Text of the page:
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Frequently Asked Questions

Who Is Responsible?

Maintenance of all backflow devices is the responsibility of the property owner. Annual testing provides an assurance to both yourself and Council that your devices are operating safely and effectively.

Doesn’t the Council notify me?
Not always, they genreally send a ‘show cause’ notice, the onus in legislation states it’s the owners responsibility to conduct a maintenance programme.

What is backflow?

Backflow means any unwanted flow of used, unclean, polluted or contaminated water or any other substance from any domestic, industrial or institutional piping system into the pure, portable water distribution system.

How does backflow occur?

Councils water supply system is designed to ensure that water flows to your property under pressure. If that pressure is not maintained, there is a chance that water could be drawn backwards and into the water supply. Water pressure can be affected, for example: when there is a break in the water main, water is being pumped from a water main during a fire or when high pressure is being genereated downstream by pumps, thermal expansion or elevation.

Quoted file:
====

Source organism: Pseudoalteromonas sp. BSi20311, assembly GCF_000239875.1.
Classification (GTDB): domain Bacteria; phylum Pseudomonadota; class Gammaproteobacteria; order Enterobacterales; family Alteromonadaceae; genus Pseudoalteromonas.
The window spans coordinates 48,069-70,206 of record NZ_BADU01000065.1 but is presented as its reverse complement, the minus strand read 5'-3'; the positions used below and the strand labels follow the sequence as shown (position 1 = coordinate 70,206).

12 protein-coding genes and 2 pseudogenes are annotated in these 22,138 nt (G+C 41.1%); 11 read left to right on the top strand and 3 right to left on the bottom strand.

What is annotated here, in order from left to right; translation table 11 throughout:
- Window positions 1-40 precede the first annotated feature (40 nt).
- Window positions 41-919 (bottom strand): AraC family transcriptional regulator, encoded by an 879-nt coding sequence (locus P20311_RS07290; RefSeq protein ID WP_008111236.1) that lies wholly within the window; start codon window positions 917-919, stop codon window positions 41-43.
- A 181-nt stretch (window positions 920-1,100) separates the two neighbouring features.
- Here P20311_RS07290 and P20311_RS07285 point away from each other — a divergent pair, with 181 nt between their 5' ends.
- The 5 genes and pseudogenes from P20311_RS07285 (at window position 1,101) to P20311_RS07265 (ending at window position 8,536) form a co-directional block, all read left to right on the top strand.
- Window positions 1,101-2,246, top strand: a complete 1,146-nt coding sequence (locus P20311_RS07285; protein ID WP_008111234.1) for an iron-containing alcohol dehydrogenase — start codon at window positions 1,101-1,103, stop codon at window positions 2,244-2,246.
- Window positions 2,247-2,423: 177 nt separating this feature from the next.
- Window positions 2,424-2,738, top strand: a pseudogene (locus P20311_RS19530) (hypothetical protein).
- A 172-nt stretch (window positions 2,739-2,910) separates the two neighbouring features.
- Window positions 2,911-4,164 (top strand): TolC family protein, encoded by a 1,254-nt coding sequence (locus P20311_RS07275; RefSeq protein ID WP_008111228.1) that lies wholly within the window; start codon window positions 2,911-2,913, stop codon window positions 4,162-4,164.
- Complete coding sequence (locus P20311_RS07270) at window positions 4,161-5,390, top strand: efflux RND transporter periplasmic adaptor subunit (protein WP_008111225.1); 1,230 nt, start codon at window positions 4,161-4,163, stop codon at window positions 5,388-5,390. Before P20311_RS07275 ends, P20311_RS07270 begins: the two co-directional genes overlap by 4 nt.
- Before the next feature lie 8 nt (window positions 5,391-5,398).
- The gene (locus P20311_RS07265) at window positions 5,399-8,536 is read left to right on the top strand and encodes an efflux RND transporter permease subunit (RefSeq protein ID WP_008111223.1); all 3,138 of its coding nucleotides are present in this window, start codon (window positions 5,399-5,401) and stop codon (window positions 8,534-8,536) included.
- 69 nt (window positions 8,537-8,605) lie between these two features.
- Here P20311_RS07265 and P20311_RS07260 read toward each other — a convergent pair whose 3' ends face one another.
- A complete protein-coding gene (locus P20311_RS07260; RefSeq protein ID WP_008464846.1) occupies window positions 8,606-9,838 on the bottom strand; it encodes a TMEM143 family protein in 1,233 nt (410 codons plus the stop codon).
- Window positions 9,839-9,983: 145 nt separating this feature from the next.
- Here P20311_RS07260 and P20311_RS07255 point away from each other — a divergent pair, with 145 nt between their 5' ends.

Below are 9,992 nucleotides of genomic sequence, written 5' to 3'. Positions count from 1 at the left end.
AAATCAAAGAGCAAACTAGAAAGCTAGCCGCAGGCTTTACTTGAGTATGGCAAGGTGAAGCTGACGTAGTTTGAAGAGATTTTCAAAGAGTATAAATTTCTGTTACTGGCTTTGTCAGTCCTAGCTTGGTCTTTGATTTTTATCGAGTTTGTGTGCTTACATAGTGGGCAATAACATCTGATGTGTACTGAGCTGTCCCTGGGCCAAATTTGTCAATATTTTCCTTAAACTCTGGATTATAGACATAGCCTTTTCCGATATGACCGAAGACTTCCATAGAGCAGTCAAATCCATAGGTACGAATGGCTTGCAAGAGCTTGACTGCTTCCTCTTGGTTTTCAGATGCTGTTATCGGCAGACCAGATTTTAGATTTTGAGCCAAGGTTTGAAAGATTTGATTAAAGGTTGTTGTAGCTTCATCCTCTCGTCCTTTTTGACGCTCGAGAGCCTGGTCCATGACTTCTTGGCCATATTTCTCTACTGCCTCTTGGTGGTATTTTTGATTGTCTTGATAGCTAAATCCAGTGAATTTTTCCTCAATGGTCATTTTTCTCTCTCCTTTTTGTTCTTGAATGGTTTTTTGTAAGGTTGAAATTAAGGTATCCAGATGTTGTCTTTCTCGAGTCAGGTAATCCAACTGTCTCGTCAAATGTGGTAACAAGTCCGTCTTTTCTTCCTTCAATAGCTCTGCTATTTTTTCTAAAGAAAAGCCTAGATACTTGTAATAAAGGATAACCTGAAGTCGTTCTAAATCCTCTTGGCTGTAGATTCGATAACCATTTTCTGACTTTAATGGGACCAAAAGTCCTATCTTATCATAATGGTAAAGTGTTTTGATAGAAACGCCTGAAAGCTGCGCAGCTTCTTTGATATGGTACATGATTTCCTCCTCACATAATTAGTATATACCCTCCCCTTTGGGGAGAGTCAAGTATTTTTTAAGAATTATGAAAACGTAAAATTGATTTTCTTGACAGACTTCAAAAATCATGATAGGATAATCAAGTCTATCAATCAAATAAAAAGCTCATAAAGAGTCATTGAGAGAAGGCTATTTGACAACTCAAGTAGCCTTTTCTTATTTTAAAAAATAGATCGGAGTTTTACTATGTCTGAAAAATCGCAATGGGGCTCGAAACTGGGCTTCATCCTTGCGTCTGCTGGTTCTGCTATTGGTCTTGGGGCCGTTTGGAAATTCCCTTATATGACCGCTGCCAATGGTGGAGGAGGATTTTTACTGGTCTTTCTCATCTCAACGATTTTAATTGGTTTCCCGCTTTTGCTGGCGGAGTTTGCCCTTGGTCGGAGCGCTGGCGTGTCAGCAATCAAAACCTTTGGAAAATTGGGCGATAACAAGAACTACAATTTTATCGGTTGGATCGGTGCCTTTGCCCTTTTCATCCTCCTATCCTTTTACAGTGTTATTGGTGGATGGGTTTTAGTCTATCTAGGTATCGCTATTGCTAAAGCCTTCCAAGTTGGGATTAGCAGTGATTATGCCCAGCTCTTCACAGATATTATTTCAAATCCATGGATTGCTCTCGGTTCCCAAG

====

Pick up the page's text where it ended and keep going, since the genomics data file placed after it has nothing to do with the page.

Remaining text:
Has backflow really happened?

Yes, it has happened. For example: a coffee shop had coloured water coming out of its sink tap from the adjacent hairdressing salon. Or the two ladies who died when they were drinking their tea after a backflow occurred from the gardener who was mixing chemicals in a drum at the local club.

How will Council know if my valves have been tested or not?

The council maintains a register of all properties that have backflow prevention devices. The licensed plumber who inspects or tests a testable device must, within 10 business days after inspection or testing the device, give the council written results of the inspection or test.

What happens if I don’t have my valves tested?

The State Governments max. penalty – 20 penalty units.
If the council references that you have not had your valves tested they will write you a ‘show cause’ notice and further to that penalties will be issued. If a backflow occurs and an investigation arises from that, then there are not only penalties for non- compliance but litigious action can arise, with insurance implications.

How often do backflows occur in Queensland?

There is a possibility of 2,500 backflow occurrences in Queensland every day.